Hmm. One can wonder what the reactions from physicians would be if we start doing research on replacing them with robots or machines? And how would the patients react to robots? Perhaps not as negative as one could think?

One can also wonder how the professional competence of health care professionals can be transfered to robots?  Is this possible?

BTW: If you haven’t listened to Danica Kragic’s Sommar, I highly recommend it (in Swedish only, though) 😀

“How do we design Work 4.0? “

 

Technology change human work, changes responsibilities, change decision making and we are losing knowledge and competencies, according to a paper by Holger Fischer and Björn Senft presented at the Human Centred Software Engineering Conference. Their research is then on how organisations should work to ensure that the systems build to support this work are usable, and conform with standards. Unfortunately the paper does not present the silver bullet to how this should be done ;-).

This research is indeed very relevant for my research group as it is a complex issue to design ICT that works well. Hmm. But after a few years in the area of ICT and work, we are getting a bit disillusioned about the state of the art when it comes to ICT at work. Or as one of my colleagues in the group joked :

“I do research on how to introduce new ICT systems for work in organisations without breaking the organisation down “

 

Visit to the Visualization Studio at KTH

The conference reception for Human Centred Software Engineering yesterday was at the KTH Visualization studio.

We got the possibility to try different Virtual Reality Games. Of course I tried all available devices!

planetarium

The visit also included a 3D planetarium demonstration with an extremely interesting presentation of the possibilities of technology.

Very cool indeed!!

If you ever get the chance – go there and try it! 🙂

Responsibilities and Challenges of Product Owners at Spotify – Conference Paper

Today we presented our paper Responsibilities and Challenges of Product Owners at Spotify at the Human Centred Software Engineering Conference at KTH in Stockholm. The paper is written together with Sigurhanna Kristinsdotti and Marta Larusdottir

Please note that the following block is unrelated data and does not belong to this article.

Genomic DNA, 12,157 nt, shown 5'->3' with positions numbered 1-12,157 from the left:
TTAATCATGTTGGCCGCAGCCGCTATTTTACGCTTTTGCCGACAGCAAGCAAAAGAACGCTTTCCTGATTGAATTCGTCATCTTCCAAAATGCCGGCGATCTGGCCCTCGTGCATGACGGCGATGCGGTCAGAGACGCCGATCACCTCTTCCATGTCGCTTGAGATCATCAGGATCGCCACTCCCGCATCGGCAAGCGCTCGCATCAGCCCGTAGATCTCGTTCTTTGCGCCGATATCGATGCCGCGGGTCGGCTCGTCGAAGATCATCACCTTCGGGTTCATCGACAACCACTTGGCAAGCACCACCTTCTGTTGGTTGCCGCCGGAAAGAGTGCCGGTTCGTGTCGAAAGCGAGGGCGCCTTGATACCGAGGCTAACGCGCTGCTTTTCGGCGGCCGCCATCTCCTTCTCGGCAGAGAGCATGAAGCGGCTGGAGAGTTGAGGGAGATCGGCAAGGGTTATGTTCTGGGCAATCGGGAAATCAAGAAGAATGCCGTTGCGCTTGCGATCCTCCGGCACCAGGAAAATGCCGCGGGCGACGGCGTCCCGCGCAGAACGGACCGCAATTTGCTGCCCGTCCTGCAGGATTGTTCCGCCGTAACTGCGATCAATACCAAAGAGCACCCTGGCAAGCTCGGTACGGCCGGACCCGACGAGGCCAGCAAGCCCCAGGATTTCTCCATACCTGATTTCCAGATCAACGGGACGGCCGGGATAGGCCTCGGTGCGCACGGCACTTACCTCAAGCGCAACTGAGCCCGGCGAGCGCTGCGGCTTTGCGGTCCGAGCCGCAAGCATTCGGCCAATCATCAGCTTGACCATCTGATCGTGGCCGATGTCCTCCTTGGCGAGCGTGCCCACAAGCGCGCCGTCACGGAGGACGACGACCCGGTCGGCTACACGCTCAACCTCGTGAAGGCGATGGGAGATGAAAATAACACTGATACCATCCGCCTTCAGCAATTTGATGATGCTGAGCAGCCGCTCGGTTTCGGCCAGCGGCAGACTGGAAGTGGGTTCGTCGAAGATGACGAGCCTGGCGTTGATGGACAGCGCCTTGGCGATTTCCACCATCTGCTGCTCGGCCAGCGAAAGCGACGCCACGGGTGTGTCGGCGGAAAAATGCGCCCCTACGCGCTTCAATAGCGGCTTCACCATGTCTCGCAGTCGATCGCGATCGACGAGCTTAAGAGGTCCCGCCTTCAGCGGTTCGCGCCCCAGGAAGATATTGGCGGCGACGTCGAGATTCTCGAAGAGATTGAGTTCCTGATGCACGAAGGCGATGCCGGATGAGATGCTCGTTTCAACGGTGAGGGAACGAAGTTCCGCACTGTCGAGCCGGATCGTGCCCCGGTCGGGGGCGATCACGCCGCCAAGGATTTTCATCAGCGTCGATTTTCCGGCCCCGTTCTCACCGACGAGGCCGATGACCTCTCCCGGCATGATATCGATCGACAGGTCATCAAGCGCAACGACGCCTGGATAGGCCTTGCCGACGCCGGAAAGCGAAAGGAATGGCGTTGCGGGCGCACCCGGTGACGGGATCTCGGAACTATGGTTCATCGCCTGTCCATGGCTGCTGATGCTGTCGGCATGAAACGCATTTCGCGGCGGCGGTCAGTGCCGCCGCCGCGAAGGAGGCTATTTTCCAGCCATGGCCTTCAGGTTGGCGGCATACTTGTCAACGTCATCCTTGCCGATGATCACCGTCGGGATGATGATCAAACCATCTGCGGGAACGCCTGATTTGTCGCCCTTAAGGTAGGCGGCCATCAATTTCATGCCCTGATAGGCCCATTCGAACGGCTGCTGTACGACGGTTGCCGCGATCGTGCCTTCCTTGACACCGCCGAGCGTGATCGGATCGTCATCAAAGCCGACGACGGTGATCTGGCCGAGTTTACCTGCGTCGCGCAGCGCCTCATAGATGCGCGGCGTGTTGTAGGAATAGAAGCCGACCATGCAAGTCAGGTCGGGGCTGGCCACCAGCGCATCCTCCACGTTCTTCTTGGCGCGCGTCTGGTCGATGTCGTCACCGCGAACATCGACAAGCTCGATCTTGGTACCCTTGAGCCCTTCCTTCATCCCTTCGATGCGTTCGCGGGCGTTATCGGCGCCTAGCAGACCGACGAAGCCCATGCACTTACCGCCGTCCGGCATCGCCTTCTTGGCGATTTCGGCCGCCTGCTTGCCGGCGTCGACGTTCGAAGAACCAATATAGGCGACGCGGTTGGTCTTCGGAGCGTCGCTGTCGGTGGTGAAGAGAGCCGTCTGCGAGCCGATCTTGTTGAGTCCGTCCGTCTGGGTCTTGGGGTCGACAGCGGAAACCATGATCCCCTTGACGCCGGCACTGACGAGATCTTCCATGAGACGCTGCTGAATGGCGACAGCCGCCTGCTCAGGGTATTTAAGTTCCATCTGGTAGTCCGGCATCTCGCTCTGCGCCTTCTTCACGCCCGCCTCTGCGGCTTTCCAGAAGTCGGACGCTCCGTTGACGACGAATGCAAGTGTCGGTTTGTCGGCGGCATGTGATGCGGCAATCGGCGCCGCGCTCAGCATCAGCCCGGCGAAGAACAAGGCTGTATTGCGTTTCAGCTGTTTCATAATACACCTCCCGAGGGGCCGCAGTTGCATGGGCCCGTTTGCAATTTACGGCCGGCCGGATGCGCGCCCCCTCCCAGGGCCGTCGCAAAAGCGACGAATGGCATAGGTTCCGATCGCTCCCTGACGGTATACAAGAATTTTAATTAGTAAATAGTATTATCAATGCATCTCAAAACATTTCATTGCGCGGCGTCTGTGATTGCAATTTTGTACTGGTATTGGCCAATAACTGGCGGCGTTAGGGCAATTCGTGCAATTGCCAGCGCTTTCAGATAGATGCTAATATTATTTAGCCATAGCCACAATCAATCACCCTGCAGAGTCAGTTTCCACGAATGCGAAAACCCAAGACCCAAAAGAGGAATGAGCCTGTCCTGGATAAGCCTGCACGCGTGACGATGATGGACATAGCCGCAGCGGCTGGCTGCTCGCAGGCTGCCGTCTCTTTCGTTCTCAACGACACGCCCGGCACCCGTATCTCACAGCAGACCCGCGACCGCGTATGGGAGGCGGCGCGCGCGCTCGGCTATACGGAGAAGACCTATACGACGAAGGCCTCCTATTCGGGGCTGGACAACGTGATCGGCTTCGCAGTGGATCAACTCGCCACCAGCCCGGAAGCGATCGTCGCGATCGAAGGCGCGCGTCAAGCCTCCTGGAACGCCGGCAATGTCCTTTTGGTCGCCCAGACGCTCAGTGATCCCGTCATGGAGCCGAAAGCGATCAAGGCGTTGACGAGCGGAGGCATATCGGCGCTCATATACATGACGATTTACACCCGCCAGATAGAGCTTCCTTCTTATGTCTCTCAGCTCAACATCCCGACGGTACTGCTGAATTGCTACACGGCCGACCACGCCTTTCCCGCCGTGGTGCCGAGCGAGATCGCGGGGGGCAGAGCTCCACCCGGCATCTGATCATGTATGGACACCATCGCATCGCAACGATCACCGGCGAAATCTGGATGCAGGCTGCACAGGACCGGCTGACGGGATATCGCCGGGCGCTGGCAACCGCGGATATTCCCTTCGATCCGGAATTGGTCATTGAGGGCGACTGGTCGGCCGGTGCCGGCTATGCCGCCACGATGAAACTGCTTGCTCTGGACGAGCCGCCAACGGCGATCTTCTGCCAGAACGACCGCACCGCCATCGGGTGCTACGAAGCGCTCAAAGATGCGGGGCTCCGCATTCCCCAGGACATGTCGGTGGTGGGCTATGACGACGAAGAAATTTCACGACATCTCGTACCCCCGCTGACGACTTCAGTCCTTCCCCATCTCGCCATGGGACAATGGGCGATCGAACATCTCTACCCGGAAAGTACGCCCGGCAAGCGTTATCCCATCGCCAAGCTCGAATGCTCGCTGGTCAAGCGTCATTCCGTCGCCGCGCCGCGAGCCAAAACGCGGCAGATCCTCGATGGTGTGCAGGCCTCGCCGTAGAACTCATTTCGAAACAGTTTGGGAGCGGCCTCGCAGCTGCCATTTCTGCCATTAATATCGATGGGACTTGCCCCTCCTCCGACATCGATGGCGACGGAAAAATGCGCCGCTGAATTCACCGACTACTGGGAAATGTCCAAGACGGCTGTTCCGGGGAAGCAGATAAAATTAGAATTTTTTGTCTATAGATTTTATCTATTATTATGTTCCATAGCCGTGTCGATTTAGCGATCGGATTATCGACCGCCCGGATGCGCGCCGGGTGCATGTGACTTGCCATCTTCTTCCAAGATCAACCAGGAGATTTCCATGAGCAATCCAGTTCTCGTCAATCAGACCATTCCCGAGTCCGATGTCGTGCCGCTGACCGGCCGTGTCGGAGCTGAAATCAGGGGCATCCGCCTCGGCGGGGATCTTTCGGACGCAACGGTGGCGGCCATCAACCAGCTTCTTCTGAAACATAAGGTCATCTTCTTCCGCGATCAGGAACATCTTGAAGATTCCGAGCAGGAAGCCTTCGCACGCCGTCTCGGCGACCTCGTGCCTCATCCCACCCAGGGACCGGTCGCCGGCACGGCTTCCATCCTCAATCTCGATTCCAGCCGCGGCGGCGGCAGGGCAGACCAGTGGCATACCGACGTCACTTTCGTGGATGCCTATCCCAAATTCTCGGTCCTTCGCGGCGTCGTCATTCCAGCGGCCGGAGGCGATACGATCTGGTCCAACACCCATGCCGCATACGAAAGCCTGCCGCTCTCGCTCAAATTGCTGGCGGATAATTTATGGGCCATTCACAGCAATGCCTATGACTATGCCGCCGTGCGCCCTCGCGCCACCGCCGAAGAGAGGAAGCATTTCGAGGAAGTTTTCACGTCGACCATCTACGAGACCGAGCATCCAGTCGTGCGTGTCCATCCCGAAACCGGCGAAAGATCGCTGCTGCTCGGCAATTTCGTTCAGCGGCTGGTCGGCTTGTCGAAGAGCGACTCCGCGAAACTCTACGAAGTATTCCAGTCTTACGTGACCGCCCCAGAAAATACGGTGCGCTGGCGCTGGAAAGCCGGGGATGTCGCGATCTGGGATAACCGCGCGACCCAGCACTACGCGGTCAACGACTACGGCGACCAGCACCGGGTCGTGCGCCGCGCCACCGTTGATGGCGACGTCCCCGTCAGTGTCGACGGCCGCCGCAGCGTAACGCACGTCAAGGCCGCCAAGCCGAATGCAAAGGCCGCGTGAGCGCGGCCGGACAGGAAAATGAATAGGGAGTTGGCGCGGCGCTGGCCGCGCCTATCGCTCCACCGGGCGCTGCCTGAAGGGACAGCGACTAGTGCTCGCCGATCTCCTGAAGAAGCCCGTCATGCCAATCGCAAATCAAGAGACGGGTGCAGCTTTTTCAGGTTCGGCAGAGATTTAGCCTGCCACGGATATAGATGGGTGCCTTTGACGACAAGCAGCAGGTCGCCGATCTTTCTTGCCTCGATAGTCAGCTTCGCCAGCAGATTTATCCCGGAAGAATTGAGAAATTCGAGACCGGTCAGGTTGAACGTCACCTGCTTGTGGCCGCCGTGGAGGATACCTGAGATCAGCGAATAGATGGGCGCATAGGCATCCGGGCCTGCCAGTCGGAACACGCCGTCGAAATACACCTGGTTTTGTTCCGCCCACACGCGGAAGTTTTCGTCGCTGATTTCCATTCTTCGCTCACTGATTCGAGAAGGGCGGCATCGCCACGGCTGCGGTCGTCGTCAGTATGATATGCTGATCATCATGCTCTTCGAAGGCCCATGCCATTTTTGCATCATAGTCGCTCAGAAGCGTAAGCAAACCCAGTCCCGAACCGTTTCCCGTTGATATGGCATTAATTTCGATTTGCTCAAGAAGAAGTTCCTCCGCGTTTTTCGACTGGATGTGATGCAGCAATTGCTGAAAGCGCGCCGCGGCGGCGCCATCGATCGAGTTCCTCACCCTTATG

The Product Owner is responsible for the list of requirements and the work in the team together with the Scrum Master in the context of agile development. 

What did we do? 

In 2014 we did a study at Spotify. They have used agile development since 2006, and they focus much on usability as their slogan is “It’s easy”. Spotify reached 39 million subscribers in 2016!

The main research questions in the paper were:

  1. What are the main responsibilities of the Product Owners
  2. What are the challenges of a Product Owner, and how does he or she cope with them?

What did we find? 

  • Most of them found it hard to mesure the value when developing new features
  • Some Product Owners use the number of users as their main parameter of success
  • To lead the vision was a difficult responsibility that Product Owners struggled with
  •   “I think it‘s important that the POs see to it that the team has a vision – that they know what it is – but i don‘t thing it is solely the PO who creates that vision, I think that the team does that together, but the PO is responsible for having it.“

 

The visions needs to be understood and appreciated by the teams, and the product owners do not want to use their authority to make decisions:

 “You can ususally see when the team has set the goals as a whole rather than the goals being delivered from someone else.“

The main results 

The Product Owner role is very diverse. The challenges are many, and the job is very multifaceted.

The Product Owners need to have one foot in the daily work of the Scrum teams, and one foot in the future.